Citation: (2004) How to Make a Mother in Five Easy Steps. PLoS Biol 2(10): e359. doi:10.1371/journal.pbio.0020359
Published: September 21, 2004
Copyright: © 2004 Public Library of Science. This is an open-access article distributed under the terms of the Creative Commons Attribution License, which permits unrestricted use, distribution, and reproduction in any medium, provided the original work is properly cited.
Assembling a complex structure like an automobile requires the tight coordination of hundreds of independent entities—parts must be shipped and arrive on time, workers with the right skills must be in the right place on the assembly line, four (not three, not five) wheels must be bolted into place just so. Overseeing the entire operation is a cadre of managers, whose ability to monitor and respond to changing conditions keeps the entire process moving forward on time and in step.
A pair of Bacillus subtilis sporangia, consisting of a large mother cell (green) and a forespore (red)doi:10.1371/journal.pbio.0020359.g001
A living cell is orders of magnitude more complex, and yet has no omniscient manager at the helm. So how does a cell make anything happen on time, and equally important, keep everything from happening all at once? These central questions in developmental biology now have the outlines of an answer in one species, Bacillus subtilis. In this issue, Richard Losick and colleagues show that spore formation in this bacterium is ultimately governed by the temporal interactions of five genes, which together coordinate the activity of almost 400 others.
When conditions are right, B. subtilis divides to form two different cell types: one is a resistant spore, and the other is a mother cell, which engulfs the spore and surrounds it with a protective coat. Building on the large literature addressing the genetic events underlying mother-cell development, Losick et al. performed a variety of experiments to determine exactly which genes turned on and off when, and which genes controlled which others. Over the five-hour process of mother-cell development, they determined that 383 individual genes were activated, representing 9% of the bacterium's 4,106 genes.
The instigator of the entire process is a protein called sigmaE (σE). Sigma factors, such as the sigma-E protein, bind to RNA polymerase, and in so doing, increase its affinity for, and therefore its ability to activate, other genes. Thus, sigma factors preferentially activate a specific set of genes. Sigma-E turns on 262 genes (which together compose its “regulon”), kick-starting a variety of processes in the early development of the mother cell.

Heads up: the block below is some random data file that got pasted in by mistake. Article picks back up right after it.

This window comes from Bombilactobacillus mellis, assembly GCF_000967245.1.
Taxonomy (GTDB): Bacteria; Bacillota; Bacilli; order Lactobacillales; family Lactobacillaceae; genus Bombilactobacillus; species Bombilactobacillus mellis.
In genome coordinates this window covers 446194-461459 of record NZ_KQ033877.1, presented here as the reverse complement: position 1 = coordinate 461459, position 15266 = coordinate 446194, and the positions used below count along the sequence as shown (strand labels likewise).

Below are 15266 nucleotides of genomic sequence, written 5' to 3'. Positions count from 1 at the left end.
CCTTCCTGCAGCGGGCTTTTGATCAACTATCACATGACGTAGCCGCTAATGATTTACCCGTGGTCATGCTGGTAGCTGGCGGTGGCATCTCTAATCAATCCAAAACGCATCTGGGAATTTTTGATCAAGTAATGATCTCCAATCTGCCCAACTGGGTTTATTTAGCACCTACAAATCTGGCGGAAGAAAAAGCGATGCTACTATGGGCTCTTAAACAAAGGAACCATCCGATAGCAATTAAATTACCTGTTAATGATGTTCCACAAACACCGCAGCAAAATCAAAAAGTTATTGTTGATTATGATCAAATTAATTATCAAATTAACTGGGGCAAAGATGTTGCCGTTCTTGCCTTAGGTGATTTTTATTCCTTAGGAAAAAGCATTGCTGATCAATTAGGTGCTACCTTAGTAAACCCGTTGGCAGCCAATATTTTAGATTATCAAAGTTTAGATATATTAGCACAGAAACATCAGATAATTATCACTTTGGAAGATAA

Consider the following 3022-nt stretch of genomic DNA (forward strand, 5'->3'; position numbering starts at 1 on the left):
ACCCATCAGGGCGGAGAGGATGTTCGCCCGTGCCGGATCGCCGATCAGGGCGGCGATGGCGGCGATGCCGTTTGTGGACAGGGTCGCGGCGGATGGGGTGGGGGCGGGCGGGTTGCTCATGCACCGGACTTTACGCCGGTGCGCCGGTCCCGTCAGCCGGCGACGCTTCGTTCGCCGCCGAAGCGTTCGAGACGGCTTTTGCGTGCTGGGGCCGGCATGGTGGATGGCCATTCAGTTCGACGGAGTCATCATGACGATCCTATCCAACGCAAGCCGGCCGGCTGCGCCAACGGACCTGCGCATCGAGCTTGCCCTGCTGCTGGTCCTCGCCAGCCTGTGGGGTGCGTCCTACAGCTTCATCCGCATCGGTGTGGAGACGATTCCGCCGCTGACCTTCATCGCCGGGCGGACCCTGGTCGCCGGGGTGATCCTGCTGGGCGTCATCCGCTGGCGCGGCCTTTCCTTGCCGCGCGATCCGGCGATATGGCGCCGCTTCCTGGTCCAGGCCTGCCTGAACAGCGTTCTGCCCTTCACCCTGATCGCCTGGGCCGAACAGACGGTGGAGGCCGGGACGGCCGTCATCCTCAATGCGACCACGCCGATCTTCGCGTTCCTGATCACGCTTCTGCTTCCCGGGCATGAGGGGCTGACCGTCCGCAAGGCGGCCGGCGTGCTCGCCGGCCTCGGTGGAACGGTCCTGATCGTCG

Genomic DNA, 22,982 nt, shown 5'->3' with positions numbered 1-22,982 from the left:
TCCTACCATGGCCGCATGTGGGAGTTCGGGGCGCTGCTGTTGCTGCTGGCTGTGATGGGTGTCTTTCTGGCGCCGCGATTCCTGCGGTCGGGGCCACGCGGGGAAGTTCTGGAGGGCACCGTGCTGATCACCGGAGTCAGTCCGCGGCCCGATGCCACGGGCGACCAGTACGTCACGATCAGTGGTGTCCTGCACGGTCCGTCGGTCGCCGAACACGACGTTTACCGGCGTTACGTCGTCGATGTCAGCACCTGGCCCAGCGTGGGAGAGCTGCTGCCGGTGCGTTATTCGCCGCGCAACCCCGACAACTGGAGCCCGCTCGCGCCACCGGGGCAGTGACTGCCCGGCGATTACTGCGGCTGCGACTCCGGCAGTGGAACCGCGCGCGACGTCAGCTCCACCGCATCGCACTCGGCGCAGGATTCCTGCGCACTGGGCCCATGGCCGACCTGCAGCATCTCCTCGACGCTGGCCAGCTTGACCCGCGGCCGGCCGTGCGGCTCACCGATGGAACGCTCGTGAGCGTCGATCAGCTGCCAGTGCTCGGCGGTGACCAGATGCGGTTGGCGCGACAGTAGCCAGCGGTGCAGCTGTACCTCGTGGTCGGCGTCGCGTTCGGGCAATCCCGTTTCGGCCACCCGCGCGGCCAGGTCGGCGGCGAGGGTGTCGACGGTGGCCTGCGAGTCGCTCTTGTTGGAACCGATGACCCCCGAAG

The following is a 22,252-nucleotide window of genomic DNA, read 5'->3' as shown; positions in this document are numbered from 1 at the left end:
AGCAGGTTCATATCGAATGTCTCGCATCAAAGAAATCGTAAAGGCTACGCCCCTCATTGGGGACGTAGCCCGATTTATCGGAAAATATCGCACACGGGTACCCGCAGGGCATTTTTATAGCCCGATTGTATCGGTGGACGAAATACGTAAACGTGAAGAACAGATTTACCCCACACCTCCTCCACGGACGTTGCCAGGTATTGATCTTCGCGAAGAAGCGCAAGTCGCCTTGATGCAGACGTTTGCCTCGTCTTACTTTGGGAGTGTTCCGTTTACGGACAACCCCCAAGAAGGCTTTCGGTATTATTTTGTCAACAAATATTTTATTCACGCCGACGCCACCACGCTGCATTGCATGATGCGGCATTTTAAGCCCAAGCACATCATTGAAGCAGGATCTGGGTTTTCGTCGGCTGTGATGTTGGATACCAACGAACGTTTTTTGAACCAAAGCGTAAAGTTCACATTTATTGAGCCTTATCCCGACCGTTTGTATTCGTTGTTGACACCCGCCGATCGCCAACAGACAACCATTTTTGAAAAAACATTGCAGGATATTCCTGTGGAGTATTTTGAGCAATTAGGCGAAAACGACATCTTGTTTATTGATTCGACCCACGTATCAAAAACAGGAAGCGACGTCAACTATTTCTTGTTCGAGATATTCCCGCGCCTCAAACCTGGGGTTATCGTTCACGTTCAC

Importantly, two of its targets, SpoIIID and GerR, are genes for DNA-binding proteins, which themselves modulate the expression of genes in the middle phase of development. Part of SpoIIID's portfolio is turning off transcription of a portion of the sigma-E regulon, and amplifying transcription of another portion. This type of control circuit, in which A leads to B, and then both A and B influence C, is called a feed-forward loop.
Among the joint targets for sigma-E and SpoIIID is another sigma factor, sigma-K (σK). By generating the DNA-binding protein GerE, this factor begins a second feed-forward loop, and together, sigma-K and GerE activate the final set of genes needed for mother-cell development. In outline, the system looks like this: sigma-E → SpoIIID/GerR → sigma-K → GerE.
The consequence of all this activity is a series of transcriptional pulses, timed to supply proteins just as they are needed, and then turn off their production when the need passes. For instance, to form the multilayered coat around the spore, sigma-E turns on genes that form the bottom layer, or substratum; these are turned off by SpoIIID. Genes for outer layers, also turned on by sigma-E, are not turned off by SpoIIID, but instead by GerE. Sigma-K turns on genes which form the polysaccharide surface of the coat, which is needed later on.
The elucidation of this complex pattern of gene expression doesn't by any means answer every question about B. subtilis development, let alone development in more complex organisms. There is much still to be learned about how genes lower down in the hierarchy—the “middle managers”—do their jobs, and how the system is fine-tuned by environmental conditions. And while the general scheme of feed-forward loops and hierarchical control is likely to apply to multicellular, eukaryotic organisms, the details are certain to be different, and much more complex.